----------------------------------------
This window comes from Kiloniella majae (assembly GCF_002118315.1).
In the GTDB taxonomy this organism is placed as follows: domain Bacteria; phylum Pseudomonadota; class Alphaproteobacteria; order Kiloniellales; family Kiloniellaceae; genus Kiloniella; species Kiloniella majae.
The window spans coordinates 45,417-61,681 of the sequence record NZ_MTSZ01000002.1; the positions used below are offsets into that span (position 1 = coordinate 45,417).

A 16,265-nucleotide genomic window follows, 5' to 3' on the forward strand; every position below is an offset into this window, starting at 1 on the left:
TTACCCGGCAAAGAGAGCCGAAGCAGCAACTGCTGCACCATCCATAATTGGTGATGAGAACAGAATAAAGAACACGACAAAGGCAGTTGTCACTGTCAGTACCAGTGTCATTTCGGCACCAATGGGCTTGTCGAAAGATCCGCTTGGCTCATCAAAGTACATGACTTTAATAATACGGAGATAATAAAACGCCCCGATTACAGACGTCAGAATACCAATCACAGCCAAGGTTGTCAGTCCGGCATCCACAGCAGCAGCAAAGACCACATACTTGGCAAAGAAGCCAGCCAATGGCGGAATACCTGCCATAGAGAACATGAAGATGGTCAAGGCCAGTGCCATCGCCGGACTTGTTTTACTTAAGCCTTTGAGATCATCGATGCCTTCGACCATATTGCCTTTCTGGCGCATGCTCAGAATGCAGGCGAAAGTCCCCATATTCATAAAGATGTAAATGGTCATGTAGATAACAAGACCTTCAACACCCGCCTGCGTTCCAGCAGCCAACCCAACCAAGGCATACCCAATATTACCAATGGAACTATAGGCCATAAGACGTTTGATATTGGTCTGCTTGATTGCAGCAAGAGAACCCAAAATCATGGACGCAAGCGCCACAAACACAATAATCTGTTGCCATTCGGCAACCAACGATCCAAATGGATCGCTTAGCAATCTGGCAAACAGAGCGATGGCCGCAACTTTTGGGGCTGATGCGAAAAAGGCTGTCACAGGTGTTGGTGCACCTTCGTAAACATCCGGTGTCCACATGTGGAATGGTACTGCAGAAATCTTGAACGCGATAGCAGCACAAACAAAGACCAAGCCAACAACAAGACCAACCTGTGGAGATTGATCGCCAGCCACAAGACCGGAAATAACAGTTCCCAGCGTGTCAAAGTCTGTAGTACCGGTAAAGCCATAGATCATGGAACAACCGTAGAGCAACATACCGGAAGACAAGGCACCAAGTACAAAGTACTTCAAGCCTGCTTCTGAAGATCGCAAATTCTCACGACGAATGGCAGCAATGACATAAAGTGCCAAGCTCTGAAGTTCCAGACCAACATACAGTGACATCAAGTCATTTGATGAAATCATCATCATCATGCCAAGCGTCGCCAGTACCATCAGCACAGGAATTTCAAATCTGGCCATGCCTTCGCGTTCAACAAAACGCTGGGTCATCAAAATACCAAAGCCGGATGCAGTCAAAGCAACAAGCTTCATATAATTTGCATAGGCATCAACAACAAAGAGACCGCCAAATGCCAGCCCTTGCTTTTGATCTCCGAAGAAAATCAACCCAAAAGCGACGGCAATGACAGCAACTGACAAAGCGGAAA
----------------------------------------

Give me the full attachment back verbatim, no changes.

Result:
This window comes from Kiloniella majae (assembly GCF_002118315.1).
In the GTDB taxonomy this organism is placed as follows: domain Bacteria; phylum Pseudomonadota; class Alphaproteobacteria; order Kiloniellales; family Kiloniellaceae; genus Kiloniella; species Kiloniella majae.
The window spans coordinates 45,417-61,681 of the sequence record NZ_MTSZ01000002.1; the positions used below are offsets into that span (position 1 = coordinate 45,417).

A 16,265-nucleotide genomic window follows, 5' to 3' on the forward strand; every position below is an offset into this window, starting at 1 on the left:
TTACCCGGCAAAGAGAGCCGAAGCAGCAACTGCTGCACCATCCATAATTGGTGATGAGAACAGAATAAAGAACACGACAAAGGCAGTTGTCACTGTCAGTACCAGTGTCATTTCGGCACCAATGGGCTTGTCGAAAGATCCGCTTGGCTCATCAAAGTACATGACTTTAATAATACGGAGATAATAAAACGCCCCGATTACAGACGTCAGAATACCAATCACAGCCAAGGTTGTCAGTCCGGCATCCACAGCAGCAGCAAAGACCACATACTTGGCAAAGAAGCCAGCCAATGGCGGAATACCTGCCATAGAGAACATGAAGATGGTCAAGGCCAGTGCCATCGCCGGACTTGTTTTACTTAAGCCTTTGAGATCATCGATGCCTTCGACCATATTGCCTTTCTGGCGCATGCTCAGAATGCAGGCGAAAGTCCCCATATTCATAAAGATGTAAATGGTCATGTAGATAACAAGACCTTCAACACCCGCCTGCGTTCCAGCAGCCAACCCAACCAAGGCATACCCAATATTACCAATGGAACTATAGGCCATAAGACGTTTGATATTGGTCTGCTTGATTGCAGCAAGAGAACCCAAAATCATGGACGCAAGCGCCACAAACACAATAATCTGTTGCCATTCGGCAACCAACGATCCAAATGGATCGCTTAGCAATCTGGCAAACAGAGCGATGGCCGCAACTTTTGGGGCTGATGCGAAAAAGGCTGTCACAGGTGTTGGTGCACCTTCGTAAACATCCGGTGTCCACATGTGGAATGGTACTGCAGAAATCTTGAACGCGATAGCAGCACAAACAAAGACCAAGCCAACAACAAGACCAACCTGTGGAGATTGATCGCCAGCCACAAGACCGGAAATAACAGTTCCCAGCGTGTCAAAGTCTGTAGTACCGGTAAAGCCATAGATCATGGAACAACCGTAGAGCAACATACCGGAAGACAAGGCACCAAGTACAAAGTACTTCAAGCCTGCTTCTGAAGATCGCAAATTCTCACGACGAATGGCAGCAATGACATAAAGTGCCAAGCTCTGAAGTTCCAGACCAACATACAGTGACATCAAGTCATTTGATGAAATCATCATCATCATGCCAAGCGTCGCCAGTACCATCAGCACAGGAATTTCAAATCTGGCCATGCCTTCGCGTTCAACAAAACGCTGGGTCATCAAAATACCAAAGCCGGATGCAGTCAAAGCAACAAGCTTCATATAATTTGCATAGGCATCAACAACAAAGAGACCGCCAAATGCCAGCCCTTGCTTTTGATCTCCGAAGAAAATCAACCCAAAAGCGACGGCAATGACAGCAACTGACAAAGCGGAAA